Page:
Greta Garbo

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Greta Lovisa Gustafsson (18 September 1905 – 15 April 1990), later known as Greta Garbo, was a Swedish actress primarily known for her work in the United States during Hollywood's silent film period and part of its subsequent Golden Age. Born and raised in Stockholm, Sweden, she moved to Los Angeles, California in 1925 to develop her film career. She appeared in only 27 movies, yet she remains one of the most popular and recognizable Hollywood stars. The MGM marketing ploy "Garbo talks" became a catch-phrase of the 1930s. Her popularity with the Depression-era audiences allowed her to dictate the terms of her contract in 1932, and she became increasingly choosy about her roles. After 1941, she accepted no more roles, and retired to an apartment in New York City.

Regarded as one of the greatest and most inscrutable movie stars ever produced by Metro-Goldwyn-Mayer and the Hollywood studio system, Garbo appeared in both the silent and the talkies era of film-making. She was one of the few silent movie actresses to successfully negotiate the transition to sound, which she achieved in Anna Christie (1930), for which she was nominated for an Academy Award. She appeared twice as the fabled Anna Karenina, once in silent film, Love (1927), and again with Anna Karenina (1935), for which she received the New York Film Critics Circle Award for Best Actress. She considered her 1936 performance as the courtesan Marguerite Gautier as her best performance and her role in Camille (1936) earned her a second Academy Award nomination. During the World War II era, MGM attempted to recast the somber and melancholy Garbo into a comic actress with Ninotchka (1939) and Two-Faced Woman (1941), both of which featured her unusually loud, comical, and singing. For Ninotchka, Garbo was again nominated for an Academy Award; Two-Faced Woman did well at the box office, but was a critical failure. Garbo received a 1954 Honorary Academy Award.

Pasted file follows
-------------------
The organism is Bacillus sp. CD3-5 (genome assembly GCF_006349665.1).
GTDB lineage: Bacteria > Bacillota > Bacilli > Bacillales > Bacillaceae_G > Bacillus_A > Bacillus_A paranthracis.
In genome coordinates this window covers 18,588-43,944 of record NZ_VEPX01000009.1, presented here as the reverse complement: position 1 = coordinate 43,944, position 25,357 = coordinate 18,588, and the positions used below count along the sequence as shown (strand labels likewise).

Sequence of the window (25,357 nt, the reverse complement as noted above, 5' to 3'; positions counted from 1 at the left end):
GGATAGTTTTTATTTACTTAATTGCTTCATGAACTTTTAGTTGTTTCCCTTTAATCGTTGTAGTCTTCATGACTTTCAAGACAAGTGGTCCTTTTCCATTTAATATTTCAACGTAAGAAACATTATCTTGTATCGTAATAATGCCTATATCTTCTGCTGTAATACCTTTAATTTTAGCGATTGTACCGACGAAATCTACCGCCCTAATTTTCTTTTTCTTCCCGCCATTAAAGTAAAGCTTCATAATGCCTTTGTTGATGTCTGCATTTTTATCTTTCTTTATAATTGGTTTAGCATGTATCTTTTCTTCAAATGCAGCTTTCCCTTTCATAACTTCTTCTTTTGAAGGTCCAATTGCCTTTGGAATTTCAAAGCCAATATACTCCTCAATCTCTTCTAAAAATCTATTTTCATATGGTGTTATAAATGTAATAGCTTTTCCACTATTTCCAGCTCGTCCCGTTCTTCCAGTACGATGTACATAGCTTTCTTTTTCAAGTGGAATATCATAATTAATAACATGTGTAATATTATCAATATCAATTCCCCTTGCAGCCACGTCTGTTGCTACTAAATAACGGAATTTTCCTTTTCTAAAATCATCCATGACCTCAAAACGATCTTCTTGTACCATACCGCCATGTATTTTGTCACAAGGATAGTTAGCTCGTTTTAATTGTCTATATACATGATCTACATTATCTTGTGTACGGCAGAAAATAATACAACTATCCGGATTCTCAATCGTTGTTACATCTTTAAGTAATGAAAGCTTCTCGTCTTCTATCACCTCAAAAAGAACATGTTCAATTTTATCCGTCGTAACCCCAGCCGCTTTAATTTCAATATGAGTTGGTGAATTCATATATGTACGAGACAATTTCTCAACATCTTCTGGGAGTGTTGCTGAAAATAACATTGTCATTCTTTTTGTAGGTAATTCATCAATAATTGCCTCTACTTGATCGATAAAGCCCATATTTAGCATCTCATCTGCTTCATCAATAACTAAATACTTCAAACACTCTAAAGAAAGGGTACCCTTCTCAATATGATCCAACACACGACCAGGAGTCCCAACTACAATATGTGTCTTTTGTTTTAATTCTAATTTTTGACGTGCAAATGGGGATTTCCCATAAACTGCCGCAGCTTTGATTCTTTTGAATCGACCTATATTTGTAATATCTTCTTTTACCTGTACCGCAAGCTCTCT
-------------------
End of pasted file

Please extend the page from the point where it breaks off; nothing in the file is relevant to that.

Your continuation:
In her retirement, during which she became increasingly reclusive, she lived in New York City. A 1986 Sidney Lumet film, Garbo Talks, reflected the continuing popular obsession with the star. Until the end of her life, Garbo-watching became a sport among the paparazzi and the media, but she remained elusive. She died in 1990 at the age of 84 from pneumonia and renal failure.

In 1999, the AFI ranked Greta Garbo 5th on their list of All Time Female Screen Legends, after the likes of Katharine Hepburn, Bette Davis, Audrey Hepburn, and Ingrid Bergman.

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